With 24MP, the A6600 offers a higher resolution than the J5 (20.7MP), but the A6600 nevertheless has larger individual pixels (pixel pitch of 3.91μm versus 2.37μm for the J5) due to its larger sensor. Moreover, the A6600 is a much more recent model (by 4 years and 4 months) than the J5, and its sensor will have benefitted from technological advances during this time that further enhance the light gathering capacity of its pixel-units. Coming back to sensor resolution, it should be mentioned that the J5 has no anti-alias filter installed, so that it can capture all the detail its sensor resolves.
The resolution advantage of the Sony A6600 implies greater flexibility for cropping images or the possibility to print larger pictures. The maximum print size of the A6600 for good quality output (200 dots per inch) amounts to 30 x 20 inches or 76.2 x 50.8 cm, for very good quality (250 dpi) 24 x 16 inches or 61 x 40.6 cm, and for excellent quality (300 dpi) 20 x 13.3 inches or 50.8 x 33.9 cm. The corresponding values for the Nikon 1 J5 are 27.8 x 18.6 inches or 70.7 x 47.1 cm for good quality, 22.3 x 14.8 inches or 56.6 x 37.7 cm for very good quality, and 18.6 x 12.4 inches or 47.1 x 31.4 cm for excellent quality prints.
The Nikon 1 J5 has a native sensitivity range from ISO 160 to ISO 12800. The corresponding ISO settings for the Sony Alpha A6600 are ISO 100 to ISO 32000, with the possibility to increase the ISO range to 100-102400.
Since 2007, DXO Mark has published sensor performance measurements that have been derived using a consistent methodology. This service assesses and scores the color depth ("DXO Portrait"), dynamic range ("DXO Landscape"), and low-light sensitivity ("DXO Sports") of camera sensors, and also publishes an overall camera score. Of the two cameras under consideration, the A6600 offers substantially better image quality than the J5 (overall score 17 points higher). The advantage is based on 2.7 bits higher color depth, 1.4 EV in additional dynamic range, and 1.6 stops in additional low light sensitivity. The following table provides an overview of the physical sensor characteristics, as well as the sensor quality measurements for a selection of comparators.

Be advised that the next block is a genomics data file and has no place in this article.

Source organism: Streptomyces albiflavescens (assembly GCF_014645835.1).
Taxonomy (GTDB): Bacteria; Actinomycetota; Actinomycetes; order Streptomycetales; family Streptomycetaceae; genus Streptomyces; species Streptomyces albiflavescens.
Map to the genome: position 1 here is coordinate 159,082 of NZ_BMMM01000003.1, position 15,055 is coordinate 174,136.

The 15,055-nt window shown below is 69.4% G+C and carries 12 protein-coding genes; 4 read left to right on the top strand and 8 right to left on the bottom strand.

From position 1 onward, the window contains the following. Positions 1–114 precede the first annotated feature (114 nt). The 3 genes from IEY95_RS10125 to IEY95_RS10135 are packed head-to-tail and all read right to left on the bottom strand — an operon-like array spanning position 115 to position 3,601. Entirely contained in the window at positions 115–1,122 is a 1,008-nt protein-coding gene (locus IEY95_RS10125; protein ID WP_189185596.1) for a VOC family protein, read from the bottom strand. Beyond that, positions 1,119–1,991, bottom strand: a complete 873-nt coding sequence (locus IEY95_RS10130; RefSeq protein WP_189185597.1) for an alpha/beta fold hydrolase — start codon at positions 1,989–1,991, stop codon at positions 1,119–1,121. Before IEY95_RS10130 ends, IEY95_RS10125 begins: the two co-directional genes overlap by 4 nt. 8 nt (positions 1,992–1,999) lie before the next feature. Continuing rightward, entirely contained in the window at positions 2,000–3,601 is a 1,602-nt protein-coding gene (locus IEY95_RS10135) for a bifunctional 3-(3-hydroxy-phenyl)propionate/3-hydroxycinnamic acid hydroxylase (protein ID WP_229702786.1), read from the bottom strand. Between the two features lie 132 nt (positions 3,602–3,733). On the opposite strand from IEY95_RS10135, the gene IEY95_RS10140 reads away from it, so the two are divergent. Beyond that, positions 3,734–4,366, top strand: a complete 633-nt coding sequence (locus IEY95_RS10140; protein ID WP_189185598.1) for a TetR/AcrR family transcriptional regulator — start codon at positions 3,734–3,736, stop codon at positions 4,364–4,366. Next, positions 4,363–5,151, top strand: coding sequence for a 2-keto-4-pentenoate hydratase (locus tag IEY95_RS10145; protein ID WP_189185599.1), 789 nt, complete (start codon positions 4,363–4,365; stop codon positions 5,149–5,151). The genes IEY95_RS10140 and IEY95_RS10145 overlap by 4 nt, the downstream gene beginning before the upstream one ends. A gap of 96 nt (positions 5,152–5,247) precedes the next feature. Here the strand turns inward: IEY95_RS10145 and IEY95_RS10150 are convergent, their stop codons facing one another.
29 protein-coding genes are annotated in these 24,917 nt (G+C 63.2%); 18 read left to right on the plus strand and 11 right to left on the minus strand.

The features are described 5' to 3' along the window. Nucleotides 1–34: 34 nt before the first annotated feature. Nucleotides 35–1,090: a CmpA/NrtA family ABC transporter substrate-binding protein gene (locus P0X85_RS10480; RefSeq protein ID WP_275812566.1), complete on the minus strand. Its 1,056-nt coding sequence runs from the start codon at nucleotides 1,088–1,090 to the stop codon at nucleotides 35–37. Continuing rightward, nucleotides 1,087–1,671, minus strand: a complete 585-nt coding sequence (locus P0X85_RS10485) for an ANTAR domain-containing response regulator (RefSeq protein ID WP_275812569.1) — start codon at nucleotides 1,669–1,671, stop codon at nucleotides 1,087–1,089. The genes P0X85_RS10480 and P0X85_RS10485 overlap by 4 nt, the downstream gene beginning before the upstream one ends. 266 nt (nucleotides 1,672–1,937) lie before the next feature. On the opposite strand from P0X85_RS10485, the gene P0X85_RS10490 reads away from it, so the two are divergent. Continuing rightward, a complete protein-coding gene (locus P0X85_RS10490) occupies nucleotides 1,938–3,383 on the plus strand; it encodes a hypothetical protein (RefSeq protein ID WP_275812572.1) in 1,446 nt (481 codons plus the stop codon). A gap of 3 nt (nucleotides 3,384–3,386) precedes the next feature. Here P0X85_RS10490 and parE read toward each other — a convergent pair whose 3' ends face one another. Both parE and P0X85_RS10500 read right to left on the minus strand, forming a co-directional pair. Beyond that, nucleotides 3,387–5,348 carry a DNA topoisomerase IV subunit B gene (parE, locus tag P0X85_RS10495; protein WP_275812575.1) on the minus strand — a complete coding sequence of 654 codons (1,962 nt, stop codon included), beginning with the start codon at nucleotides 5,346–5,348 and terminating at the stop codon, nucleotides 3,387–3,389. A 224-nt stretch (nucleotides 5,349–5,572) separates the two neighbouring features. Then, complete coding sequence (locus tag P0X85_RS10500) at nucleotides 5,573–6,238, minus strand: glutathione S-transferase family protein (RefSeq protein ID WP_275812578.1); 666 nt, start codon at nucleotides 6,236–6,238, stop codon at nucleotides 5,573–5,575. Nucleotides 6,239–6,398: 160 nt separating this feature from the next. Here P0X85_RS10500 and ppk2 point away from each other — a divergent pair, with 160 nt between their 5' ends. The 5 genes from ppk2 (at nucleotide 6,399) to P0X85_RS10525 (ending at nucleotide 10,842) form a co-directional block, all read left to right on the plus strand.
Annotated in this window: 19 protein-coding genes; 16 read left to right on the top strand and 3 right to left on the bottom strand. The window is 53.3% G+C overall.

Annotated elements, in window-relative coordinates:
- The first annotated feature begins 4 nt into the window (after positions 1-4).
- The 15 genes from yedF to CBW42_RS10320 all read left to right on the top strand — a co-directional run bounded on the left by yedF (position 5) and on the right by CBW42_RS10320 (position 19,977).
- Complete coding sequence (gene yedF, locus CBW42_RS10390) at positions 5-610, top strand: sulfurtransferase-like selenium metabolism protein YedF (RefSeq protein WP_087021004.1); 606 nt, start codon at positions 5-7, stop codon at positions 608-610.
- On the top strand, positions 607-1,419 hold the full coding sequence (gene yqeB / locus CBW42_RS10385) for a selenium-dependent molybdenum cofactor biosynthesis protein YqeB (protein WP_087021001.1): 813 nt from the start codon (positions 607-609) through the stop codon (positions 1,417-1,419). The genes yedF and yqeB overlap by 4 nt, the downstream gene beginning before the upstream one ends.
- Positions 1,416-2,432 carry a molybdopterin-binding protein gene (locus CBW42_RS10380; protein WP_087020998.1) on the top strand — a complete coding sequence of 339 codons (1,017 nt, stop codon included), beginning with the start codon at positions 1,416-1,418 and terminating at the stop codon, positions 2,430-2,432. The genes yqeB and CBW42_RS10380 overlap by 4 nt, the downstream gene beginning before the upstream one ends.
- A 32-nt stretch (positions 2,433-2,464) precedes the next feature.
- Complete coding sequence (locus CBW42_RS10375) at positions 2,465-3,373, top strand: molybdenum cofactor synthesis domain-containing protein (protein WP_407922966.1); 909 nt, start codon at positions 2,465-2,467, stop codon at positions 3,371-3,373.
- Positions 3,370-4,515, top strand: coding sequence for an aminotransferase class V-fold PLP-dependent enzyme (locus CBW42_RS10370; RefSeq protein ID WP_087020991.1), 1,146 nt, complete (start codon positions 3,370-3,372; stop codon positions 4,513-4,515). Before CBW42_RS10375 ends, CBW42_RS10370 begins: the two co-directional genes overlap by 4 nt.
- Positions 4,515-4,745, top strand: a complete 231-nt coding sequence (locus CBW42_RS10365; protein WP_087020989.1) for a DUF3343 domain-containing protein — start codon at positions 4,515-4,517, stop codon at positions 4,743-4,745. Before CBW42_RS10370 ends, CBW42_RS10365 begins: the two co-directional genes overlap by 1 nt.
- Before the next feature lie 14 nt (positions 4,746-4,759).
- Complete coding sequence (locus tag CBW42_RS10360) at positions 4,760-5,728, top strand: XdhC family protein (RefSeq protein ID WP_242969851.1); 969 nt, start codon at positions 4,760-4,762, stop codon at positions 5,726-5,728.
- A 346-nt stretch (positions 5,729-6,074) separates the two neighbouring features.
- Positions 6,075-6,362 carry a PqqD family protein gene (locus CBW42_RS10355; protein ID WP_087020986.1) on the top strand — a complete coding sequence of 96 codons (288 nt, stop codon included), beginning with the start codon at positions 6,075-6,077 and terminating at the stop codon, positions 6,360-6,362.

| DXO |
|1.||Nikon 1 J5||1-inch||20.7||5568||3712||4K/15p||21.1||12.0||479||65|
|3.||Canon G9 X Mark II||1-inch||20.0||5472||3648||1080/60p||21.9||12.5||522||65|
|4.||Canon G9 X||1-inch||20.0||5472||3648||1080/60p||21.5||12.3||495||63|
|5.||Canon G7 X||1-inch||20.0||5472||3648||1080/60p||23.0||12.7||556||71|
|7.||Nikon 1 V3||1-inch||18.2||5232||3488||1080/60p||20.8||10.7||384||52|
|8.||Nikon 1 J4||1-inch||18.2||5232||3488||1080/60p||20.8||10.7||426||53|
|10.||Sony A7C||Full Frame||24.0||6000||4000||4K/30p||25.0||14.7||3407||95|
|12.||Sony RX100 V||1-inch||20.0||5472||3648||4K/30p||22.8||12.4||586||70|
|13.||Sony RX100 IV||1-inch||20.0||5472||3648||4K/30p||22.8||12.6||591||70|
|14.||Sony A77 II||APS-C||24.0||6000||4000||1080/60p||..||..||..||..|
|16.||Sony RX100 III||1-inch||20.0||5472||3648||1080/60p||22.4||12.3||495||67|
Many modern cameras are not only capable of taking still images, but also of capturing video footage. The two cameras under consideration both have sensors whose read-out speed is fast enough to capture moving pictures, but the A6600 provides a faster frame rate than the J5. It can shoot movie footage at 4K/30p, while the Nikon is limited to 4K/15p.
Apart from body and sensor, cameras can and do differ across a range of features. For example, the A6600 has an electronic viewfinder (2359k dots), which can be very helpful when shooting in bright sunlight. In contrast, the J5 relies on live view and the rear LCD for framing. The adjacent table lists some of the other core features of the Nikon 1 J5 and Sony A6600 along with similar information for a selection of comparators.
|1.||Nikon 1 J5||none||n||3.0||1037||tilting||Y||1/4000s||60.0||Y||n|
|3.||Canon G9 X Mark II||none||n||3.0||1040||fixed||Y||1/2000s||8.2||Y||Y|
|4.||Canon G9 X||none||n||3.0||1040||fixed||Y||1/2000s||6.0||Y||Y|
|5.||Canon G7 X||none||n||3.0||1040||tilting||Y||1/2000s||6.5||Y||Y|
|7.||Nikon 1 V3||optional||n||3.0||1037||tilting||Y||1/4000s||60.0||Y||n|
|8.||Nikon 1 J4||none||n||3.0||1037||Fixed||Y||1/4000s||60.0||Y||n|
|12.||Sony RX100 V||2359||n||3.0||1229||tilting||n||1/2000s||24.0||Y||Y|
|13.||Sony RX100 IV||2359||n||3.0||1228||tilting||n||1/2000s||16.0||Y||Y|
|14.||Sony A77 II||2359||Y||3.0||1229||full-flex||n||1/8000s||12.0||Y||Y|
|16.||Sony RX100 III||1440||n||3.0||1229||tilting||n||1/2000s||10.0||Y||Y|
One difference between the cameras concerns the presence of an on-board flash. The J5 has one, while the A6600 does not. While the built-in flash of the J5 is not very powerful, it can at times be useful as a fill-in light.Both cameras have an articulated rear screen that can be turned to be front-facing. This feature will be particularly appreciated by vloggers and photographers who are interested in taking selfies.
The reported shutter speed information refers to the use of the mechanical shutter. Yet, some cameras only have an electronic shutter, while others have an electronic shutter in addition to a mechanical one. In fact, both cameras under consideration feature an electronic shutter, which makes completely silent shooting possible. However, this mode is less suitable for photographing moving objects (risk of rolling shutter) or shooting under artificial light sources (risk of flickering).
The Nikon 1 J5 and the Sony A6600 both have an intervalometer built-in. This enables the photographer to capture time lapse sequences, such as flower blooming, a sunset or moon rise, without purchasing an external camera trigger and related software.